Over the years, engineering tasks have compelled researchers to consider alternatives to the rigourous and linear theory. Other methods have evoled: | Over the years, engineering tasks have compelled researchers to consider alternatives to the rigourous and linear theory. Other methods have evoled: |

## Revision as of 23:53, 22 May 2007

The process by which a flow initially laminar becomes turbulent is called transition. Transition is not a discontinuity, rather it involves a mechanism by which the flow changes from laminar through a state of intermittent laminar-turbulence and finally becomes fully turbulent. The distance and time over which this takes place depends on the particular flow.

It was established by Rayleigh in 1880 and later confirmed by Reynolds that transition is a stability problem. The flow can be seen as a dynamic system subject to perturbations. Viscous forces lead to the decay of these disturbances. When the Reynolds number increases beyond a critical limit, these disturbances can no longer be attenuated and stability is lost. In a sense we could say laminar flow and turbulence flows are special solutions of the navier stokes equations. The latter predominates in flows with vanishing viscosity. The Reynolds number, defined as the ratio of the inertia to the viscous forces, can be also be understood as a dimensionless reciprocal of viscosity.

The mechanism by which disturbance waves are generated in shear and boundary layers from the upstream disturbances is termed receptivity (Morkovin). depending on their method of amplification, disturbances can be classified as spatial, temporal or spatio-temporal.

Fundamental studies of transition have been carried out using the linear stability theory developped by Rayleigh, Orr and Sommerfeld. This theory assumes a parallel flow and a superposition of 2D disturbances. It is well known among fluid dynamicists as the Orr-Sommerfeld equation. Given the amplitude and frequency(ies) of disturbances,a flow field can be analysed to see the evolution of these disturbances in space and time. Transition occurs where these are strongly amplified.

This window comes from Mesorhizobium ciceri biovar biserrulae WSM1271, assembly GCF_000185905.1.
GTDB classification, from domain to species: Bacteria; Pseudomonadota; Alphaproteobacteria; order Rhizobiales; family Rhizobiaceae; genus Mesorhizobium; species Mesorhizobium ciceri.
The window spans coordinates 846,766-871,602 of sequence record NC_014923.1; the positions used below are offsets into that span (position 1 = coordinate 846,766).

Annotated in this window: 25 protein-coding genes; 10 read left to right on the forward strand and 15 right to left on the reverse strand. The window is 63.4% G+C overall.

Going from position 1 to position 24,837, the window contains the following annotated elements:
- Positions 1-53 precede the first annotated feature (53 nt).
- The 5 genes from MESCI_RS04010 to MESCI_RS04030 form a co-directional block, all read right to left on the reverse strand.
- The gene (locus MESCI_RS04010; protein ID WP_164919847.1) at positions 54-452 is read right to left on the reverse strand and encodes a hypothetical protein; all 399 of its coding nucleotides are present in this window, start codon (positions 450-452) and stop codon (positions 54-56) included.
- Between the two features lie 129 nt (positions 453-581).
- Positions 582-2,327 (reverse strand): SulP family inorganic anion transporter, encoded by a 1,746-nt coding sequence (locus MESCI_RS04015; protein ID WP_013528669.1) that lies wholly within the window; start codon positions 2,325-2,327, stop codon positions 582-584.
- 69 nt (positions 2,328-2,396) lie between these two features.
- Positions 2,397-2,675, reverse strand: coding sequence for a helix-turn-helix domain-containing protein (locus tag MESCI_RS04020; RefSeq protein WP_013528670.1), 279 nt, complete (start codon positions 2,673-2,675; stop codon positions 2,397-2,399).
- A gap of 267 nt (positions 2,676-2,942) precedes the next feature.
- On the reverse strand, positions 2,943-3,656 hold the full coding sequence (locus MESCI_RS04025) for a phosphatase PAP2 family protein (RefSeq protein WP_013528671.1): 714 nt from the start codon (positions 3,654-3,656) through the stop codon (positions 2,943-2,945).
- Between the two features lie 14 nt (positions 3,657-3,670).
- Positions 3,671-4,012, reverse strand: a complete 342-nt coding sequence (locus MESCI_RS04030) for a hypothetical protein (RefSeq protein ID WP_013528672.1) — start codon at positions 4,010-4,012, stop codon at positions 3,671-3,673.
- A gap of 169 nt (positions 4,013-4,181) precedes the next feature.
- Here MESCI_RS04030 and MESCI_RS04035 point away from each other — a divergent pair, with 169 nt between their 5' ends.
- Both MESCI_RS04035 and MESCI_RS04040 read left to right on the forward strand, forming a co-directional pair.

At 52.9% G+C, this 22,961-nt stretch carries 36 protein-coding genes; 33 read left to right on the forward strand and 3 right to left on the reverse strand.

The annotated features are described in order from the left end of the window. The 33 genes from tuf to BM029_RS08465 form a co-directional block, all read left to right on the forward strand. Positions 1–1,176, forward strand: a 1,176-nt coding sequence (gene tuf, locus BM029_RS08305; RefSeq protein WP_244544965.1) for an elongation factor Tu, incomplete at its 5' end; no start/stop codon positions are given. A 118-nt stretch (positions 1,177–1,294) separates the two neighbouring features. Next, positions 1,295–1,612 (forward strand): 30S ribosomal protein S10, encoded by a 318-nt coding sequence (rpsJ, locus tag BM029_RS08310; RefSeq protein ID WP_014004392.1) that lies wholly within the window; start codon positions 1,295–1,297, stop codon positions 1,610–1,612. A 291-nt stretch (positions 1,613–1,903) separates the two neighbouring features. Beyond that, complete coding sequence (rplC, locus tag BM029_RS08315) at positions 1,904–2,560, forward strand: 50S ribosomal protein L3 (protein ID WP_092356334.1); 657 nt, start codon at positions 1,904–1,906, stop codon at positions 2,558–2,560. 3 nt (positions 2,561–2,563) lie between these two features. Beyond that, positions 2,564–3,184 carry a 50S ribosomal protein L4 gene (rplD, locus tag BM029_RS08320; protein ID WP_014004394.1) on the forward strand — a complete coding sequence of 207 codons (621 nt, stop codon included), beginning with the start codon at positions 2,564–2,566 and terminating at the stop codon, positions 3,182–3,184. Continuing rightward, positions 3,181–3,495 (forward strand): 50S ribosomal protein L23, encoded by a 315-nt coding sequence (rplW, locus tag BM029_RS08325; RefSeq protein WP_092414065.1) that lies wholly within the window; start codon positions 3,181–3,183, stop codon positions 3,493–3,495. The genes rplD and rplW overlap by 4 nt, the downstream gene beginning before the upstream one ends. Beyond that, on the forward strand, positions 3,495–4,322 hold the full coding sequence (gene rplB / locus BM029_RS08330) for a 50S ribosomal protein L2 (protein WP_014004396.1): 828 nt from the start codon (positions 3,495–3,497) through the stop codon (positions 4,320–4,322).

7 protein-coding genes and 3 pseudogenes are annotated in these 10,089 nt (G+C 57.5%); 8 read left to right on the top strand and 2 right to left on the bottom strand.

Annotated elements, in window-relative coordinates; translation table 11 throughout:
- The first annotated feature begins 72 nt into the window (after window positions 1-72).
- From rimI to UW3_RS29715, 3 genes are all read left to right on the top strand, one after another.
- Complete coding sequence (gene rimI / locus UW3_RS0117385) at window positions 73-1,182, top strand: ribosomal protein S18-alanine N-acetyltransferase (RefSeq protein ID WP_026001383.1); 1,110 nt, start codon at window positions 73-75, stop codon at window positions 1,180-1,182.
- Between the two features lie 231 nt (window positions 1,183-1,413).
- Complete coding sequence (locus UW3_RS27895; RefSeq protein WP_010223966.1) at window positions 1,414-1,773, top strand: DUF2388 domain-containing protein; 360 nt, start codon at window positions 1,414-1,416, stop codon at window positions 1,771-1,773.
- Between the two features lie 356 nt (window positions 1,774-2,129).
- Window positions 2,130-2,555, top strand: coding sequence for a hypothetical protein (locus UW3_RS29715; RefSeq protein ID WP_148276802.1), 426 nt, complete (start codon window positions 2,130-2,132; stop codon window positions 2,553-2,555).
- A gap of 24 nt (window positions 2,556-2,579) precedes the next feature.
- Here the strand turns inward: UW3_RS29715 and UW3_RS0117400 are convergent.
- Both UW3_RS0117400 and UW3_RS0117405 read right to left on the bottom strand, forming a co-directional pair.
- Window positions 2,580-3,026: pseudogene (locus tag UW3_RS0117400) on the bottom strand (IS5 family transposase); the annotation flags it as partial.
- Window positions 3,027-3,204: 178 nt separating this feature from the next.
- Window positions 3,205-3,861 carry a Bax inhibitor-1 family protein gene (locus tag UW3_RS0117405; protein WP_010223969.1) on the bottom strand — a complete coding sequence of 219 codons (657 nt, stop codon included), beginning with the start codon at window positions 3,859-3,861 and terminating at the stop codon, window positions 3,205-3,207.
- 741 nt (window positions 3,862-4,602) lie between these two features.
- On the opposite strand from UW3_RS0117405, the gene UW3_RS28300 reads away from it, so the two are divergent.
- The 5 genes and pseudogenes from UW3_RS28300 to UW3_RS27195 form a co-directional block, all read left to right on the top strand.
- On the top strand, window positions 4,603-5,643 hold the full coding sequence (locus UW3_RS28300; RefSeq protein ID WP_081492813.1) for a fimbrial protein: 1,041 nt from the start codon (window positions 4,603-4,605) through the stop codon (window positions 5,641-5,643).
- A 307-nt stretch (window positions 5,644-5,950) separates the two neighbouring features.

Over the years, engineering tasks have compelled researchers to consider alternatives to the rigourous and linear theory. Other methods have evoled:

- The e_n method based on correlations and partial application of the linear stability theory
- Empirical correlations with the help of which the critical Reynolds number is determined.

The advance of CFD and the importance of transition in the design of turbomachines or flight vehicles have raised the question of coupling transition correlations to CFD solvers.

...to be continued

References

- 1. Schlichting, H., Gaster, K.
*Grenschicht Theorie, 9th ed. Springer Verlag, 1996* - 2. Reed,H., Saric, W.,Hassan, H.
*AIAA Stability and Transition Short Course, San Francisco, June 3, 2006.* - 3. Mack, L.M.
*On the Application of Linear Stability theory to the Problem of the Supersonic Boundary layer Transition, AIAA Papaer No. 74-134.* - 4. Warren, E.W., Hassan, H.A.
*Alternative to the e_n Method for determining onset of transition, AIAA Journal, vol. 36, No.1, 1998.* - 5. B. Akih Kumgeh.
*Numerical Simulation of Hypersonic Boundary Layer Transition for Scramjet Inlet Applications using the Langtry Menter Transition Model. Master thesis, RWTH Aachen, 2007.* - 6. Menter, F.R., Langtry, R.B.,Likki, S.R., Suzen, Y.B.,Huang, P.G.
*A correlation based transition model using local variables, Part 1-Model Formulation, ASME GT2004-53452.* - 7. Reshotko, E.
*Progress, Accomplishment and Issues in Transition Research, 28th Fluid Dynamics Conference, AIAA 97-1815*